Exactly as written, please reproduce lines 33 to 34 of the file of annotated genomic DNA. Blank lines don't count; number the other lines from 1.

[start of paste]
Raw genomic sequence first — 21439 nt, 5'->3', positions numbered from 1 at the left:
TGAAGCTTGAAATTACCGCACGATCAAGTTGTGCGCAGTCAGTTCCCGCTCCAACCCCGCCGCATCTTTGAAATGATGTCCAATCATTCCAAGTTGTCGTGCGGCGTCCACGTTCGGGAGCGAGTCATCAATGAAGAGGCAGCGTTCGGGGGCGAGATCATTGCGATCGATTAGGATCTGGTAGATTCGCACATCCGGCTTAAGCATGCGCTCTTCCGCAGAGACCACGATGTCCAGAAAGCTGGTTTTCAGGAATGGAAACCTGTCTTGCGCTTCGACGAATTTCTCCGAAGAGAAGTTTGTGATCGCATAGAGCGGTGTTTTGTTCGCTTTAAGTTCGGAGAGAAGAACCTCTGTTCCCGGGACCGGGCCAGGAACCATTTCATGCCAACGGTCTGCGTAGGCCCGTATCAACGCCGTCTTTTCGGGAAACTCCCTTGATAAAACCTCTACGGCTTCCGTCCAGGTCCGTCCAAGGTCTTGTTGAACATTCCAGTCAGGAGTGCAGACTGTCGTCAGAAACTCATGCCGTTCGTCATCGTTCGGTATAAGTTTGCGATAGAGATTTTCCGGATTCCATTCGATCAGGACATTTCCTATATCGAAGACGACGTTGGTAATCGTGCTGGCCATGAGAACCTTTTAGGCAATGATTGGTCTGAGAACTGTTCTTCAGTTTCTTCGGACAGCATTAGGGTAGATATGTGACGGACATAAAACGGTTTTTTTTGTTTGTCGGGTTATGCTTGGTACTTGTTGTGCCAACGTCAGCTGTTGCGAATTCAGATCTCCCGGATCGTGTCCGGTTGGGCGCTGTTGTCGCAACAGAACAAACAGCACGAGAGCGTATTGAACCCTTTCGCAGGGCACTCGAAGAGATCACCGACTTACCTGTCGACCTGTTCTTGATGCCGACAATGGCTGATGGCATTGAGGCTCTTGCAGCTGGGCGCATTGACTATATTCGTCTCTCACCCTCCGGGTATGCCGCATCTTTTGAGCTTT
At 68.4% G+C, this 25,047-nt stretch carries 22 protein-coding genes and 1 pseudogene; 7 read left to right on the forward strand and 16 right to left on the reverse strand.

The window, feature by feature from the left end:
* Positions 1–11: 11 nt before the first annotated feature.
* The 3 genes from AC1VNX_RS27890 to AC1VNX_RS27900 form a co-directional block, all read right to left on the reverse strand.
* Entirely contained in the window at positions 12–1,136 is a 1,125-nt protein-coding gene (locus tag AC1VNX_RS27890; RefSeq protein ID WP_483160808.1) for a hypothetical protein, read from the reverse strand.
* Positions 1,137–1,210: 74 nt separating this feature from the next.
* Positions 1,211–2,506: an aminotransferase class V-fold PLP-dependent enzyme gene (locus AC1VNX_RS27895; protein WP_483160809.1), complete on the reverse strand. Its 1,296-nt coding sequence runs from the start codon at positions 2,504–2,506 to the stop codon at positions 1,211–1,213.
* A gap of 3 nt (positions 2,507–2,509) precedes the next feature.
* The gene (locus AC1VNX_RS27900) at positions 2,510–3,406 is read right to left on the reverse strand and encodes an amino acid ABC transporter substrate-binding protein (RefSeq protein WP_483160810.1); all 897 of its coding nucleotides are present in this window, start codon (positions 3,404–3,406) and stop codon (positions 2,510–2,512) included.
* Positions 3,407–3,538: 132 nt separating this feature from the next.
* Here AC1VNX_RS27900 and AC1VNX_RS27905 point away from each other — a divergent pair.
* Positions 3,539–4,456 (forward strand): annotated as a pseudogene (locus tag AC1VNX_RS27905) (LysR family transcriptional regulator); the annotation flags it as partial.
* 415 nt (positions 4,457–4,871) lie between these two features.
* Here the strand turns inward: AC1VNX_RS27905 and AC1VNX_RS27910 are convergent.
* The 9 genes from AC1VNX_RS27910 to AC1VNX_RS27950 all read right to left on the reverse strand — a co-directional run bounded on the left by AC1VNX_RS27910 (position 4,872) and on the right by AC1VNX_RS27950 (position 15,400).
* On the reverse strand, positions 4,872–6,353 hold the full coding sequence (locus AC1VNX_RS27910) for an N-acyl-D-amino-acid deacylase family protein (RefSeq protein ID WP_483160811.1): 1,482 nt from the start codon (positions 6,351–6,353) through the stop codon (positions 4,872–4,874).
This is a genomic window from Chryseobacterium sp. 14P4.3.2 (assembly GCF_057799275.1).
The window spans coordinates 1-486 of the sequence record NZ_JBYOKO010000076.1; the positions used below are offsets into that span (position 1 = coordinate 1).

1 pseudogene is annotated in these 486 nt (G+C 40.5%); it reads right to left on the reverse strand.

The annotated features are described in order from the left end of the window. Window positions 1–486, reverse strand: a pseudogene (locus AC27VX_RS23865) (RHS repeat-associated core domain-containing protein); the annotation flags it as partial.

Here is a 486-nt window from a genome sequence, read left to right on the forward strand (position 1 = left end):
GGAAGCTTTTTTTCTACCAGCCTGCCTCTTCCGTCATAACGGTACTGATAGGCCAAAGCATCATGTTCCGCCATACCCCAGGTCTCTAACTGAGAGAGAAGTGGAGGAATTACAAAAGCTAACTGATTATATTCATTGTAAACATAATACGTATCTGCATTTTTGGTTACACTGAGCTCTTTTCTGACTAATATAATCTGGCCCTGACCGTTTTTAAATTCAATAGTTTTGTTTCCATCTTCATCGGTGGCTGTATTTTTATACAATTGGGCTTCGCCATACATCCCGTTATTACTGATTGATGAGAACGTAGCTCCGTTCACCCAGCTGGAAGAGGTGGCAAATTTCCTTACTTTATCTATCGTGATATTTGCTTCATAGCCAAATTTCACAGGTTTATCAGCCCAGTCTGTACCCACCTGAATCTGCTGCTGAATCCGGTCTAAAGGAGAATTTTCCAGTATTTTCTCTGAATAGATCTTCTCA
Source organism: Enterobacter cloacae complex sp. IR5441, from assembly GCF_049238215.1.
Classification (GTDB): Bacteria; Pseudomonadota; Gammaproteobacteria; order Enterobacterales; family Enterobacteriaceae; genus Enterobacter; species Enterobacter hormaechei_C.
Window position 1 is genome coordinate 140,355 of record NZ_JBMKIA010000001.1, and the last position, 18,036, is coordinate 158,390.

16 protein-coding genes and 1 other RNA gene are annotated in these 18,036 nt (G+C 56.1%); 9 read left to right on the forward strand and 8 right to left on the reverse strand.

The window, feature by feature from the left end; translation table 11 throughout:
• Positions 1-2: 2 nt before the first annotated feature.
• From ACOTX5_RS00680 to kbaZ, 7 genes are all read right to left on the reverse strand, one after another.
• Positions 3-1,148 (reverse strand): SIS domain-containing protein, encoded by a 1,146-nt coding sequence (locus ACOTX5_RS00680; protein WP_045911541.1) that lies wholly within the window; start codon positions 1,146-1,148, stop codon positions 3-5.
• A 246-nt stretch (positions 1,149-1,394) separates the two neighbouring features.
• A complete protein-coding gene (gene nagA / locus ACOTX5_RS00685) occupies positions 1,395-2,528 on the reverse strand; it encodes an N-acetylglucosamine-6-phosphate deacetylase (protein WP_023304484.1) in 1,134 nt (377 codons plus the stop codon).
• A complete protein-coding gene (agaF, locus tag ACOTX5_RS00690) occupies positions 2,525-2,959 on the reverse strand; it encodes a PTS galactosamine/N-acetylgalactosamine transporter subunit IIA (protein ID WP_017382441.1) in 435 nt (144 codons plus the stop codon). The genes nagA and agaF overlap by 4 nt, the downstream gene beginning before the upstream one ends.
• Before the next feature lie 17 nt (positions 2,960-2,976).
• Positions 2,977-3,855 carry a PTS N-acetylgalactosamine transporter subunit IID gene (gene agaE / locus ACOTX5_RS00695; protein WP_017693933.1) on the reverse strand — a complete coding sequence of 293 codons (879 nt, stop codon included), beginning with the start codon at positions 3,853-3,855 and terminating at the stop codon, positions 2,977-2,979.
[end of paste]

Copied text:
• A 246-nt stretch (positions 1,149-1,394) separates the two neighbouring features.
• A complete protein-coding gene (gene nagA / locus ACOTX5_RS00685) occupies positions 1,395-2,528 on the reverse strand; it encodes an N-acetylglucosamine-6-phosphate deacetylase (protein WP_023304484.1) in 1,134 nt (377 codons plus the stop codon).